Water Pollution in China

Topics: People's Republic of China, Water pollution, Yellow River Pages: 7 (2237 words) Published: November 16, 2013
Final Report
Environmental Degradation and Destruction:
Water Pollution in China

Japanese Economy EA

Introduction
As one of the largest growing economies in the world, China, as a developing country, is now experiencing similar problems that other developed nations faced in their past developing phase. Environmental pollution, deforestation, unemployment and bribery issues are common in China, and China’s ability to progress at a rapid pace has been affected by these problems. Out of all these problems, the issue of water pollution in China shall be addressed in this report due to the fact that Japan also faced a similar issue in its own past a couple decades ago in its industrialization phase. The first part of this report introduces the history of China’s economy, where it will focus on how China has been able to progress so rapidly in the last five decades. The second part concentrates on water pollution itself and the consequences that have risen from this issue. After that, an introduction of Japan’s water pollution problem and its solution is given. Additionally, a comparison is made between the two countries, and an implementation plan would be given.

History of Chinese Economy
Recently, China’s economy experienced rapid growth and its GDP (gross domestic product) was the second largest all over the world in 2012. The figure below summarizes the GDP growth rate of China from 1961 to 2011.

World bank (updated May 15 2013)
There are four main points of history from the figure worth pointing out in the Chinese economy. Firstly, in 1958, China experienced a failure in its economy. Before 1958, there was a positive and stable growth rate for its GDP where it was able to support the former Soviet Union, but after that, its GDP fell into the negatives. From 1958 to 1961, China experienced a very rapid pace of economic growth, and this period was known as the “Great Leap Forward”. The second main drop in GDP can be seen during the years of 1967 and 1968, where China experienced a depression period which was caused by the Cultural Revolution of Mao Ze Dong, China’s then political leader. The third main point of change occurred when Chairman Mao passed away and a full-scale recovery of China’s economy was put into place after 1978. This reformation and the introduction of opening-up policies were started by the next leader of China, Deng Xiao Ping. After this period, China has been experiencing positive economic growth, but the fourth main point that is important occurred in the late 1980s and early 1990s. The economy was not doing very well and China started a counter-inflation measure which tightened the economy from 1988 to 1989. Not only that, the Tiananmen Square protest which occurred in July 1989 where the Chinese people who wanted political democratization flooded the area was also a fundamental reason. These people were able to gain military control over the Chinese government, resulting in government confusion and a fall in foreign investment. This caused a temporary decline in the Chinese market economy. However, through Deng’s efforts, the riot was settled in 1992, and China was able to grow its economy rapidly. Another event that is worth pointing out is that China was able to join the WTO (world trade organization) in 2001. This rapid economy growth in China has resulted in many benefits, but it has also caused problems in terms of environmental destruction and resource management.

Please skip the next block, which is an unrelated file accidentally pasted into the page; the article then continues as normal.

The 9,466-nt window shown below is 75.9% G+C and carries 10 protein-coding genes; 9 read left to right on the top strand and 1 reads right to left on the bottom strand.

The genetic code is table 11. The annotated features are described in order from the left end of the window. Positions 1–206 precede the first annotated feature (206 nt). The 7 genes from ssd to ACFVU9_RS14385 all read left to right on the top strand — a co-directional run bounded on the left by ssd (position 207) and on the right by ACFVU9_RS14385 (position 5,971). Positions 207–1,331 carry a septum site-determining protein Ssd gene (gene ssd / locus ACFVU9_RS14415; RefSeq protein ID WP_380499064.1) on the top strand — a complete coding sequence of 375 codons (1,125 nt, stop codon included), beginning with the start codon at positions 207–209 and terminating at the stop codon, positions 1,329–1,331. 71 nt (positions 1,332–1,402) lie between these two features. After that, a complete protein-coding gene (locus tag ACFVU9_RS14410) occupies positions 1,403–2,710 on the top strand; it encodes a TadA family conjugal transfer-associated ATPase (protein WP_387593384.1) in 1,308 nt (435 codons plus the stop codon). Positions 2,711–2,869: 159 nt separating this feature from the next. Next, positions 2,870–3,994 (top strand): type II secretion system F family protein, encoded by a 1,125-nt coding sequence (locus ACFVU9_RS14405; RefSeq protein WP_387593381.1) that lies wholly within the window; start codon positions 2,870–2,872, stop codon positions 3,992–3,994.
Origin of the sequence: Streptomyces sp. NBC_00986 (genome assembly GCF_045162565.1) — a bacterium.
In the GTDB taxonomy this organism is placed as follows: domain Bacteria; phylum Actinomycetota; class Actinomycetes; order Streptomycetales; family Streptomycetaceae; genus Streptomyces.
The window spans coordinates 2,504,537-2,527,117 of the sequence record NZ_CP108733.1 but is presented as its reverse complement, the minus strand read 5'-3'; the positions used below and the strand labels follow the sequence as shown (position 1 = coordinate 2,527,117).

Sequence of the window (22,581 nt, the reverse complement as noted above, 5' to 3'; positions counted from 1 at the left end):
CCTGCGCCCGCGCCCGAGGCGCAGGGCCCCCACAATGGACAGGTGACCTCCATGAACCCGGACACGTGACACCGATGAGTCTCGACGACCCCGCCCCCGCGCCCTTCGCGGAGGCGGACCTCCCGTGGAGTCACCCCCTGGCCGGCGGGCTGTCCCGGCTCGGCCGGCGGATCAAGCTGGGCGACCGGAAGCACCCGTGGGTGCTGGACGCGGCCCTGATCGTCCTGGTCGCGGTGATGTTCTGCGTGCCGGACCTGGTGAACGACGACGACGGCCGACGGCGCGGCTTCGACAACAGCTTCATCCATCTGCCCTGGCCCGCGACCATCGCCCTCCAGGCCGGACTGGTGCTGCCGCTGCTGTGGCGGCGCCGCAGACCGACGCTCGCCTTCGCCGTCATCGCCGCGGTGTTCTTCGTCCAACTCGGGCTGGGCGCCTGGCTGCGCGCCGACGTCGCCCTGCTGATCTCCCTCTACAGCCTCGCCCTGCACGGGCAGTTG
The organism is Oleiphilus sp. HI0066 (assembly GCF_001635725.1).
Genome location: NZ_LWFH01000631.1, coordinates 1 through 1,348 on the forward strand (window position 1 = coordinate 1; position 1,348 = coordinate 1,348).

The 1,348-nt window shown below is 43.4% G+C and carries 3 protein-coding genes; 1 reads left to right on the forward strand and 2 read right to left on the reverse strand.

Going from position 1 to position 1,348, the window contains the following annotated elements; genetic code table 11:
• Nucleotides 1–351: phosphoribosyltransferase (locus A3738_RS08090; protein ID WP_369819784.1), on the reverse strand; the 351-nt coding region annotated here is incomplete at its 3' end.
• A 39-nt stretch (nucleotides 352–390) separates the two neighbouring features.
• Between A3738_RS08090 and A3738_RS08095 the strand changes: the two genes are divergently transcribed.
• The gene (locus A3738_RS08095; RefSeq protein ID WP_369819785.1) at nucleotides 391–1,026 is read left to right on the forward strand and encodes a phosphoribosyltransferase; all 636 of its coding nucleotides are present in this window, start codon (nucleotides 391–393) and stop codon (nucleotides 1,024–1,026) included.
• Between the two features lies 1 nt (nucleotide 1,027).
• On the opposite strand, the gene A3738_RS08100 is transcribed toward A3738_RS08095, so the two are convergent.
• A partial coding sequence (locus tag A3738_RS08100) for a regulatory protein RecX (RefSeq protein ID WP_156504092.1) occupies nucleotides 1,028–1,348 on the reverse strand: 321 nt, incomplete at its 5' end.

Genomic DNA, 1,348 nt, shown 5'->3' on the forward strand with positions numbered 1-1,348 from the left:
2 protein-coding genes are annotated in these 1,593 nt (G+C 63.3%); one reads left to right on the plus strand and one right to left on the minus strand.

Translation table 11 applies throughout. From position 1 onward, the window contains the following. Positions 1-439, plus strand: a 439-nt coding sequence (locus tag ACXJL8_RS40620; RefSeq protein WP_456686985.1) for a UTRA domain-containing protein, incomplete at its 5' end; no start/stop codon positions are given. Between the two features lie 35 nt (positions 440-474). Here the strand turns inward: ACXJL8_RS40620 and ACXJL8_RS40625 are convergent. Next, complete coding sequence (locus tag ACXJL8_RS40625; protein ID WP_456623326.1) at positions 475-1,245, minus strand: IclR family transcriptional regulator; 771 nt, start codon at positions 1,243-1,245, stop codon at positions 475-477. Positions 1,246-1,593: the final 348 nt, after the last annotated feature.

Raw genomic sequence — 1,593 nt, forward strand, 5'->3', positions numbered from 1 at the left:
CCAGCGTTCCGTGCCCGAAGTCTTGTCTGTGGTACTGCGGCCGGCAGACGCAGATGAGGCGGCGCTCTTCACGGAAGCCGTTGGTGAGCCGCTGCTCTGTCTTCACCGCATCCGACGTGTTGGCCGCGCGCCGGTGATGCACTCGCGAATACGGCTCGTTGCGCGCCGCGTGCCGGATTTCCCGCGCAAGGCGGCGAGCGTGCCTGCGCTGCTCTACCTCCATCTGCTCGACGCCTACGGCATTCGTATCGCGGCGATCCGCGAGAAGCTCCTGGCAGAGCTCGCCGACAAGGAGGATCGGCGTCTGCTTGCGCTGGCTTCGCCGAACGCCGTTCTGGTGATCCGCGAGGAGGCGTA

Water pollution in China: Problems and Issues
In China, the water pollution problem have grown to such an extent that the World Bank has issued a warning for sustainability issues. Almost 500 million people in rural China do not have safe water to use as it has been contaminated by both human and industrial waste. “In August 2009, a thousand villagers gathered outside a government office in Zhentouu township in Hunan Province to protest the presence of the Xiange...
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